With the Worcester skate scene under attack from the authorities, what can young people do without being demonised?
In late 2020, local skateboarders were rendered shocked when an article was discovered, announcing new powers to fine and banish them for ‘anti-social behaviour’. The people of Worcester had been consulted, it declared, and were highly supportive of this new “clamp down” legislation.
After speaking to the skate community, who cover all backgrounds, ages, and abilities, it became clear that not one of them had been approached before these plans went through.
Councillor member Alan Amos was very vocal on what he described as “a growing problem that needs stamping out”. Despite his frustration at the “divisive labelling of people based on irrelevant factors” during the town’s summer protests, he condemned the actions of those skating in the Cathedral Square. The new laws, which are set to be introduced within the first few months of 2021, would allow police to ‘fine these offenders up to £70, or even ban them from the city centre.’
One member of the public expressed her concern at these powers – “What defines ‘dangerous’? I don’t like how vague this advice is.”
Before the area was renovated in 2017, it was a popular spot for skaters and cyclists, with no recorded complaints from the public about hazardous conduct. The sport put money back into the high street economy, through the popular supply shop ‘Two Seasons’ and the independent store ‘Reefs’. Several years after the building of yet another cluster of chain restaurants, these two businesses are gone, and The Council’s Youth Detached Team have been instructed to suggest “other activities as an alternative”. Dines Green skate park, a 44 minute walk from the Elgar statue, is regularly filled with primary and nursery aged children who create an extremely dangerous environment for skaters. Perdiswell, which is a similarly large distance, is again inaccessible for many. Both facilities were made without the input of those who they were designed for, and have been criticised for their poor structuring and lack of funding. With the alternatives to the Cathedral Square undoubtedly inadequate, the community have been left feeling ostracised and unfairly punished.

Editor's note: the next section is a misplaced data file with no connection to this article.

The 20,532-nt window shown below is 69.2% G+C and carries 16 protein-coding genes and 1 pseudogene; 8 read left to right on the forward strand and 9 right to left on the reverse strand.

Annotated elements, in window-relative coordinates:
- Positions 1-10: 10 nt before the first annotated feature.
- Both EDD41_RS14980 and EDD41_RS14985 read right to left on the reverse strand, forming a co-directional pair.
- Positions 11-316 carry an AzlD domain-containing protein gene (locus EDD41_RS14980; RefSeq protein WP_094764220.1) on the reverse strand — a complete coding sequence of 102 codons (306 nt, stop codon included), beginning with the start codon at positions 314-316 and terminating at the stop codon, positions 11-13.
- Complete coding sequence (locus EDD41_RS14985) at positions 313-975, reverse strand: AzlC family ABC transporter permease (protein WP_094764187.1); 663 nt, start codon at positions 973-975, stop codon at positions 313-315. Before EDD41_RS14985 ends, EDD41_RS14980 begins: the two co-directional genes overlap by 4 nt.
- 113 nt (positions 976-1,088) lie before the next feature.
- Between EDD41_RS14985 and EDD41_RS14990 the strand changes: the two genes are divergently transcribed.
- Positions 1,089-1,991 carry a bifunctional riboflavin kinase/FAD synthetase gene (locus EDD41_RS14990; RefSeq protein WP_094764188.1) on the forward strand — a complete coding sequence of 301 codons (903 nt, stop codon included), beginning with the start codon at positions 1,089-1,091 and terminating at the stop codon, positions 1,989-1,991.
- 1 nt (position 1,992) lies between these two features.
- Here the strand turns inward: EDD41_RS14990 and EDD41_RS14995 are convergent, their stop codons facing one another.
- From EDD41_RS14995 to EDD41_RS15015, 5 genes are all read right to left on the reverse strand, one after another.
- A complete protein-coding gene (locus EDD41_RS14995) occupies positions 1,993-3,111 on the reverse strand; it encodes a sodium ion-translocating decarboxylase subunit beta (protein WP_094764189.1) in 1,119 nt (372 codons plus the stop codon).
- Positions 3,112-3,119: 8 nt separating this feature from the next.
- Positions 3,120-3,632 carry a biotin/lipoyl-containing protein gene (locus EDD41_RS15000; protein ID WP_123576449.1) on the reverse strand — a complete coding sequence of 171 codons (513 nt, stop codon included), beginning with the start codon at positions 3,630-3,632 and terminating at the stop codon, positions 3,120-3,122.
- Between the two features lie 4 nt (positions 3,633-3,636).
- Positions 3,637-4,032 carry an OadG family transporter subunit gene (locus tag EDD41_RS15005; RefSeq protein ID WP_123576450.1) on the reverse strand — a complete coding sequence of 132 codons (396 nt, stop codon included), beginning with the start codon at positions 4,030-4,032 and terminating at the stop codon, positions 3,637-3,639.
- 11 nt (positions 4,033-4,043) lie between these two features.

After a popular social media campaign by the affected group, a council meeting was organised willingly by board members Ann Nicholls and Lynn Denham. It was regarded as a great success by all those involved, and a much-needed line of communication has been established.
“It came as a shock to them when we expressed our anger and frustration at how we are treated by the authorities and the public”, said one attendee, “they had no idea that any of this was happening.”
Within this session, proposals were made for outdoor facilities close to the town centre, and potentially even an indoor park run by older supporters of the local scene. These appeared to be received enthusiastically by the authorities present, who also confirmed that a co-operative conversation between police and skaters would be essential in the re-thinking of this relationship.
The representatives of the community who were present at this consultation have said that they are hopeful for the future of the sport, and “pray that (the council) stick to what they told us”.
“It keeps kids safe away from drugs and crime, gives us an escape from problems at home or with mental illness, and is a genuine career option for so many”.
“creating a negative stigma around it pushes people away – if it was looked down on this much when I first started skating, I would never have taken it up… I would never have the talent and passion and friends that I have now”.
This is a crucial opportunity for change, and the fate of young people is in the precarious hands of the authorities once again.